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School voucher proposals have long been a popular election-year issue, and this year is no different.
BY CHARLIE SPIERINGREGISTER CORRESPONDENT
WASHINGTON — Sen. John McCain has
spoken boldly about school voucher programs as an effective way to improve
“I want every American family to
have the same choice that Cindy and I made and Senator Obama and Mrs. Obama
made, as well,” the Republican presidential candidate said at a candidates’
forum at the Saddleback Church in Lake Forest, Calif., this summer, “and that
was we wanted to send our children to the school of our choice.”
School voucher proposals have long
been a popular election-year issue, especially for Republican presidential
candidates. The issue remains a popular message with religious voters, who often
make financial sacrifices to send their children to parochial schools.
Pope Benedict XVI gave Catholic
schools a boost last week when he spoke to representatives of Italian Catholic
educational centers Sept. 25.
“The Catholic school is an
expression of the right of all citizens to freedom of education, and the
corresponding duty of solidarity in the building of civil society,” said the
Proposals in the United States would
allow parents to receive taxpayer-funded vouchers to pay for their children to
attend private schools. President Ronald Reagan supported vouchers in the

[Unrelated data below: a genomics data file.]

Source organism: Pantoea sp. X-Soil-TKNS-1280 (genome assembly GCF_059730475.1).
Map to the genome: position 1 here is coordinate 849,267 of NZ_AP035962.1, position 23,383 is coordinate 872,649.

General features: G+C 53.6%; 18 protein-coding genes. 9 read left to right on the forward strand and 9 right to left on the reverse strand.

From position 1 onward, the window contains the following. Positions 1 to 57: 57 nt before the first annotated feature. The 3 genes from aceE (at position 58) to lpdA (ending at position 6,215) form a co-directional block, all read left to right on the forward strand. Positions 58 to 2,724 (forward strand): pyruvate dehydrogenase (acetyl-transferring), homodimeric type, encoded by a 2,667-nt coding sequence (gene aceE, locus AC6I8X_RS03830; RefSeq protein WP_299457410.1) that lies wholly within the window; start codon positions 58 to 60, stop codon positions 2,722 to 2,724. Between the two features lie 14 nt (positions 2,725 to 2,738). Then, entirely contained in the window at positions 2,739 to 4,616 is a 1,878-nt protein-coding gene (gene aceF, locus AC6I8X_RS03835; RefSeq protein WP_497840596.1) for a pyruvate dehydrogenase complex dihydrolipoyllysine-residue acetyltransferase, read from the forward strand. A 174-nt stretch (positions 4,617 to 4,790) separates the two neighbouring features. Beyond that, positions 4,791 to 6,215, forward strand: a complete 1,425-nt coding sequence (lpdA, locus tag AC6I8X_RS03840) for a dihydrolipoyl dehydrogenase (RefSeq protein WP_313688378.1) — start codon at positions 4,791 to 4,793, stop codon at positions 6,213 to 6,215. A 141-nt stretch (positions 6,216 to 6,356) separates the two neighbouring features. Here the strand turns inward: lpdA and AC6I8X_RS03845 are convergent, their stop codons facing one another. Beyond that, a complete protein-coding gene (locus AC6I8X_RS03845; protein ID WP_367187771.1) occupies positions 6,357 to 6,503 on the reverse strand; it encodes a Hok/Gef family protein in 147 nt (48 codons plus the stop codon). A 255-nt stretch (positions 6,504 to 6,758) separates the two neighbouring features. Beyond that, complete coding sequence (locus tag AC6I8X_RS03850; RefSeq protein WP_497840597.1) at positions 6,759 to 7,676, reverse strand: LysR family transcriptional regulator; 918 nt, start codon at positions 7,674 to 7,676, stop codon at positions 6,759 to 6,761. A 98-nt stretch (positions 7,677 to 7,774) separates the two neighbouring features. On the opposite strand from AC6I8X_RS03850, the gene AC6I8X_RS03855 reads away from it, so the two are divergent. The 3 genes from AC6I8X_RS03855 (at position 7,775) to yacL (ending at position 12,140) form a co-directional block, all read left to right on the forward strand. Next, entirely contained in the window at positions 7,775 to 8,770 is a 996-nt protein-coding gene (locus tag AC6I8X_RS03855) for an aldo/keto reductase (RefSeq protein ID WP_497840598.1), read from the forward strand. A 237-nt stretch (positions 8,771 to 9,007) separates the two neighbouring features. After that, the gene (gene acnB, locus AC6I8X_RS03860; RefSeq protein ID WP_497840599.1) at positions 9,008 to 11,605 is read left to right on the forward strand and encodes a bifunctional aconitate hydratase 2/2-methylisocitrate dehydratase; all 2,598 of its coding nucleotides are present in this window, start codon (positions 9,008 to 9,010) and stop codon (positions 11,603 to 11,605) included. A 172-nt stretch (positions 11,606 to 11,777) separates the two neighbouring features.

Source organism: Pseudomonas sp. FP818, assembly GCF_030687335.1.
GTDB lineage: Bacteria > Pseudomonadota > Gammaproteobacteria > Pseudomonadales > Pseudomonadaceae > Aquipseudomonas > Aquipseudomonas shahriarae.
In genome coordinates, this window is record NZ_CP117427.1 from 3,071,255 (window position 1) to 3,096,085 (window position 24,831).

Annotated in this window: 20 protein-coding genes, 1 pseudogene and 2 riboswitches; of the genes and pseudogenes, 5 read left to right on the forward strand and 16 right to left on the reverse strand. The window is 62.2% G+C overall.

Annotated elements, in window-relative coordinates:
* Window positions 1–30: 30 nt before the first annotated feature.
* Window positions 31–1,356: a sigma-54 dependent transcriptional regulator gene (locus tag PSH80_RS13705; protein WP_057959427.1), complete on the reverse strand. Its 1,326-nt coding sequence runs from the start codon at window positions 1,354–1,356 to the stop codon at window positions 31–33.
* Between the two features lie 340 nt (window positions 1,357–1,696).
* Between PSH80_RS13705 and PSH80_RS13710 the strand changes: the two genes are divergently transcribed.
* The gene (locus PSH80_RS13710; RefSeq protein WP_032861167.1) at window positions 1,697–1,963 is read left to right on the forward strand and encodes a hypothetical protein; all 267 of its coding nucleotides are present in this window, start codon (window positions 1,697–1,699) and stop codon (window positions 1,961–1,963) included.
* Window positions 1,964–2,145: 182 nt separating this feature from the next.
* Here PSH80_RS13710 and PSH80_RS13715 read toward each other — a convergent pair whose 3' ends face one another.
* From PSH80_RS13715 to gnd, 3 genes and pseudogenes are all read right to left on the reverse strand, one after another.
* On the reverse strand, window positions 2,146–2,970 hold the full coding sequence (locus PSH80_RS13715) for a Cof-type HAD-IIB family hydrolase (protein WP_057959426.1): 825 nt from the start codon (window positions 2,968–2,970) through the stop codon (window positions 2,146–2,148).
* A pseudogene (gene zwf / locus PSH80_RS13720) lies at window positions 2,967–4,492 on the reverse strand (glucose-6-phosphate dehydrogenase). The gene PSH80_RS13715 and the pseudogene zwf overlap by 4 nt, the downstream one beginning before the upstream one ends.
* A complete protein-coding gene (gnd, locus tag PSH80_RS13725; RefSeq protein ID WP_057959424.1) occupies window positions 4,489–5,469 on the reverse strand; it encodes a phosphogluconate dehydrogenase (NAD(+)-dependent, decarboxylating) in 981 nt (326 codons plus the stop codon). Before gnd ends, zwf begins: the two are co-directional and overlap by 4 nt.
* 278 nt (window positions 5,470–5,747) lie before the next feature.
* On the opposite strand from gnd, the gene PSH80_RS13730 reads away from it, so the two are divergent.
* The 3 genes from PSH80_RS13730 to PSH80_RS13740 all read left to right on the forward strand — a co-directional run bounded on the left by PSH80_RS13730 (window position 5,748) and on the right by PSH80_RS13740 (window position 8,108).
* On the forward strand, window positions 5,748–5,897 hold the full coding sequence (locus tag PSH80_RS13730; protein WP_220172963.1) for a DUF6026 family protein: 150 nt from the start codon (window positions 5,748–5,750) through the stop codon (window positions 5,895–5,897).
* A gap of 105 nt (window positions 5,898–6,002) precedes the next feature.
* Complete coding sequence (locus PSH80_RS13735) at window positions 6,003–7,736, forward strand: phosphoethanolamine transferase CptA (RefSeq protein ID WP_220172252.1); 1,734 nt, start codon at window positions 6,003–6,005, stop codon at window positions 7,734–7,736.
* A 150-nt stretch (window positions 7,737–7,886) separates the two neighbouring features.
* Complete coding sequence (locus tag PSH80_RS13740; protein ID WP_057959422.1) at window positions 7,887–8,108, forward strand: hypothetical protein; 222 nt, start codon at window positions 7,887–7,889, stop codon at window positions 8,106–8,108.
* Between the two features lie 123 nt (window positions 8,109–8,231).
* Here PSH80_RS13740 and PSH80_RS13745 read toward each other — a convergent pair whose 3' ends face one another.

1980s, and the issue has been widely touted by President George W. Bush during
The Democratic presidential nominee,
Sen. Barack Obama, has criticized McCain for “recycling tired rhetoric about
vouchers and school choice,” and stated his opposition to vouchers in a July 13
speech to the American Federation of Teachers. “I do oppose using public money
for private school vouchers,” he told the union. “We need to focus on fixing
and improving our public schools, not throwing our hands up and walking away
“I don’t think that vouchers are
tired rhetoric,” challenged Andrew Campanella, director of communications at
the Alliance for School Choice. “If you ask any parent
of any child that receives vouchers or a scholarship, they won’t tell you that
its rhetoric; they will tell you that it’s a real solution that’s saving their
children’s lives in many cases.”
Janet Bass, a spokeswoman for the
American Federation of Teachers, noted that multiple studies show that voucher
programs do not help improve schools.
“It’s just a waste of children’s
time and a waste of taxpayers’ money,” she said. “The time and money should be
spent on programs that actually work and boost student achievement.”
The American Federation of Teachers
endorsed Obama for president just before his July 13 speech, at the union’s
80th annual convention.
noted that during the Democratic primaries — and prior to the union’s
endorsement — Obama’s rhetoric indicated he would be open to vouchers. “If
there was any argument for vouchers, it was ‘All right, let’s see if this
experiment works,’ and if it does, then whatever my preconceptions, my attitude
is: You do what works for the kids,” Obama told the Milwaukee Journal